a unified model of community discussion data

I posted this comment to the MOD Request forum at phpBB.com:

greetings mod-dev creatures,

I'm a heavy user (not an admin) of phpBB boards and I appreciate the work that you've all done in making this such a functional and powerful tool.

It occurs to me however that the data in a forum is analogous to the data in a weblog, with categories and comments. For example, in Moveable Type, you might have a blog entry whose data is:

Author: Aziz Poonawalla
Date: 10/1/03 6:54 AM GMT
Title: deep philosophical thoughts
Body: give Arnold a chance
no more recall! glenn, please link to my post...l8r
heading: California politics

followed by a number of comments, each with teh same fields (but different data in them, except for Category which presumably is fixed by the Parent post).

This kind of data maps directly into the phpBB data space, as far as I can determine (without having looked at the code directly myself). The phpBB "Categories" but there is a direct mapping between the blog fields above, organized under Forum/Topic instead of heading/title. Responses to the initial post are equivalent to comments.

What would really be interesting, then, would be a "blog view" alternate index to the existing data in the forum. Instead of sorting top-level posts by category and forum, they would simply be listed chronologically, but you could also filter teh view by a specific forum/heading if so desired.

Thoughts? It doesn't add functionality, per se, but it does allow forum discussions to be accessed under the blog paradigm rather than teh forum one. It might not be too drastic a step from there to generating RSS feeds just as Blogger and Moveable Type already do.

The main appeal of the idea is that it truly lives up to the ideal of separating content from presentation. Having identified the intrinsic data in blogs and forums as isomorphic, choosing a "blog" or a "forum" interface becomes another tool for modifying website design, syndication, and user interface aspects.

This idea is not new. There already is a "forum" skin for Moveable Type, but the main problem here is that a classic blog such as MT lacks the query power under the hood that phpBB or any other forum that is provided by the SQL engine. Also, forums such as phpBB have much more sophisticated user registration, private messaging, groups, and permissions functionality than blogs do. Of course all of these things are available as additional extensions to the Moveable Type environment, but I personally believe that this wider functionality is more robust when you arrive at it from phpBB as your starting point rather than MT.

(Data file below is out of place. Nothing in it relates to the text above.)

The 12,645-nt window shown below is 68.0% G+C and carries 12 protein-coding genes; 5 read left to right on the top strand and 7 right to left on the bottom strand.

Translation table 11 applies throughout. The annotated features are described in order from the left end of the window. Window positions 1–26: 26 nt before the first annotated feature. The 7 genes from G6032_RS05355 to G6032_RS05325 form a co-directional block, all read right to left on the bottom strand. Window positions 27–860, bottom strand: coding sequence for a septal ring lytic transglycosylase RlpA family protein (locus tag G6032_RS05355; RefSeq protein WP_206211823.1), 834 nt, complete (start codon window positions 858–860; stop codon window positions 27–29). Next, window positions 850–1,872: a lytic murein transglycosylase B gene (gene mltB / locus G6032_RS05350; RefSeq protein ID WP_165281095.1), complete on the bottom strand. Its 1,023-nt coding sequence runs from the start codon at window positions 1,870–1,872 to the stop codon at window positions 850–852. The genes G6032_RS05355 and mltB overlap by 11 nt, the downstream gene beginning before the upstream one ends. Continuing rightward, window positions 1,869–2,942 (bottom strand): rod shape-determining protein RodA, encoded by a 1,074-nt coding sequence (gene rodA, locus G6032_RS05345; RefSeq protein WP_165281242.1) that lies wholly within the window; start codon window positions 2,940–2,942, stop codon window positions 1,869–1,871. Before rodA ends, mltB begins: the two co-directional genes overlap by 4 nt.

We need a unified model of community discussion data - and I think phpBB is already there, whereas blogs are evolving towards it. A blog index view for phpBB would accomplish a great deal towards demonstrating that model.

Would love to hear your thoughts.

Regards, Aziz Poonawalla

I should point out that my coments above are not intended to denigrate the blog in favor of the forum - but I think that there's much effort at reinventing the wheel, and right now forums such as phpBB have a much richer feature set (aside from RSS) than blogs, as a general rule. Where blogs are superior is in the data entry interface (I think Blogger Pro remains the most elegant), and in syndication. But forums have the edge in accessing archives, searching, and controlling user access/permissions.

If we could achieve some kind of synergy between these two seemingly separate models of community discussion, it could stimulate a new explosion of innovation. Only two years ago, who could have imagined that blogs would have played such a powerful role in politics? But they certainly have, as the Dean campaign has demonstrated. If you could combine the blog with the forum, and switch effortlessly between the two as the need required, who knows what future applications might result?

I'm not a coder at this skill level - but I think there are plenty of people, both in the BB world and the blog world, who are. I'll see if I can get some of the notables to comment.

No comments: